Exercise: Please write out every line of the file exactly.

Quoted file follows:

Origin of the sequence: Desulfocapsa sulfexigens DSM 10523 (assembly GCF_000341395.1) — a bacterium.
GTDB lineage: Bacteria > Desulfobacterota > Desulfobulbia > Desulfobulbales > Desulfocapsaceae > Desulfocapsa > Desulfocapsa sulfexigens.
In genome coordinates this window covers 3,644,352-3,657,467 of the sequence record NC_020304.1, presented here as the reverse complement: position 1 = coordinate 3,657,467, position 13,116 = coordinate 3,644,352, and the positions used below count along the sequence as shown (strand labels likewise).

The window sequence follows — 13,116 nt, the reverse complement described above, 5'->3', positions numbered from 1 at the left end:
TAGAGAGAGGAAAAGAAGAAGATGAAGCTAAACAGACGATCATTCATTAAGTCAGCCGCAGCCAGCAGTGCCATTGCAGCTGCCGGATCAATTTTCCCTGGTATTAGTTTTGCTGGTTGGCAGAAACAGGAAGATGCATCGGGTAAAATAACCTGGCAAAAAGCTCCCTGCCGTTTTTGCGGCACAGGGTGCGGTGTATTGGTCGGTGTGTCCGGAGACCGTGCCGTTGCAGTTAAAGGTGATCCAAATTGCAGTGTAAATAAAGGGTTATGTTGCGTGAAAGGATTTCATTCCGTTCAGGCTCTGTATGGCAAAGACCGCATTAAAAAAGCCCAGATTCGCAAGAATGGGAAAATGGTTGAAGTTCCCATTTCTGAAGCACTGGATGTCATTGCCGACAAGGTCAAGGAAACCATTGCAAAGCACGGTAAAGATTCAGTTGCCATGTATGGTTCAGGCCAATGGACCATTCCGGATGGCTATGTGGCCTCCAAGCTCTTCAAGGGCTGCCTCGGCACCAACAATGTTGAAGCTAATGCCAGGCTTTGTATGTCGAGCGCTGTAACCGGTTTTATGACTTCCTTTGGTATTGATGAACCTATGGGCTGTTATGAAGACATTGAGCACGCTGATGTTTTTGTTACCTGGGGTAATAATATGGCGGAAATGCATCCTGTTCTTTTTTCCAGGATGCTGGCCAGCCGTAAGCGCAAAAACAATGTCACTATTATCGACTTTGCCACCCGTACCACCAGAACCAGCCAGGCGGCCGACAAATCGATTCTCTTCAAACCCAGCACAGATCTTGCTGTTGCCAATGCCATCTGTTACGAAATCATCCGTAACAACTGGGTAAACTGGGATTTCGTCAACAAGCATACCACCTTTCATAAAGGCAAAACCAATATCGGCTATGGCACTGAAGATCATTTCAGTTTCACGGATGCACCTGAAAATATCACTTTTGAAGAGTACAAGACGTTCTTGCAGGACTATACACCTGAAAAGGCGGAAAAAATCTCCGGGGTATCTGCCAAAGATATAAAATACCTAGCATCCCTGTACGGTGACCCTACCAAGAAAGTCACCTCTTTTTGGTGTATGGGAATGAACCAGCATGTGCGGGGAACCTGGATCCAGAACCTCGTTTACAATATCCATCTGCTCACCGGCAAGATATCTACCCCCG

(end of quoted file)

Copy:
Origin of the sequence: Desulfocapsa sulfexigens DSM 10523 (assembly GCF_000341395.1) — a bacterium.
GTDB lineage: Bacteria > Desulfobacterota > Desulfobulbia > Desulfobulbales > Desulfocapsaceae > Desulfocapsa > Desulfocapsa sulfexigens.
In genome coordinates this window covers 3,644,352-3,657,467 of the sequence record NC_020304.1, presented here as the reverse complement: position 1 = coordinate 3,657,467, position 13,116 = coordinate 3,644,352, and the positions used below count along the sequence as shown (strand labels likewise).

The window sequence follows — 13,116 nt, the reverse complement described above, 5'->3', positions numbered from 1 at the left end:
TAGAGAGAGGAAAAGAAGAAGATGAAGCTAAACAGACGATCATTCATTAAGTCAGCCGCAGCCAGCAGTGCCATTGCAGCTGCCGGATCAATTTTCCCTGGTATTAGTTTTGCTGGTTGGCAGAAACAGGAAGATGCATCGGGTAAAATAACCTGGCAAAAAGCTCCCTGCCGTTTTTGCGGCACAGGGTGCGGTGTATTGGTCGGTGTGTCCGGAGACCGTGCCGTTGCAGTTAAAGGTGATCCAAATTGCAGTGTAAATAAAGGGTTATGTTGCGTGAAAGGATTTCATTCCGTTCAGGCTCTGTATGGCAAAGACCGCATTAAAAAAGCCCAGATTCGCAAGAATGGGAAAATGGTTGAAGTTCCCATTTCTGAAGCACTGGATGTCATTGCCGACAAGGTCAAGGAAACCATTGCAAAGCACGGTAAAGATTCAGTTGCCATGTATGGTTCAGGCCAATGGACCATTCCGGATGGCTATGTGGCCTCCAAGCTCTTCAAGGGCTGCCTCGGCACCAACAATGTTGAAGCTAATGCCAGGCTTTGTATGTCGAGCGCTGTAACCGGTTTTATGACTTCCTTTGGTATTGATGAACCTATGGGCTGTTATGAAGACATTGAGCACGCTGATGTTTTTGTTACCTGGGGTAATAATATGGCGGAAATGCATCCTGTTCTTTTTTCCAGGATGCTGGCCAGCCGTAAGCGCAAAAACAATGTCACTATTATCGACTTTGCCACCCGTACCACCAGAACCAGCCAGGCGGCCGACAAATCGATTCTCTTCAAACCCAGCACAGATCTTGCTGTTGCCAATGCCATCTGTTACGAAATCATCCGTAACAACTGGGTAAACTGGGATTTCGTCAACAAGCATACCACCTTTCATAAAGGCAAAACCAATATCGGCTATGGCACTGAAGATCATTTCAGTTTCACGGATGCACCTGAAAATATCACTTTTGAAGAGTACAAGACGTTCTTGCAGGACTATACACCTGAAAAGGCGGAAAAAATCTCCGGGGTATCTGCCAAAGATATAAAATACCTAGCATCCCTGTACGGTGACCCTACCAAGAAAGTCACCTCTTTTTGGTGTATGGGAATGAACCAGCATGTGCGGGGAACCTGGATCCAGAACCTCGTTTACAATATCCATCTGCTCACCGGCAAGATATCTACCCCCG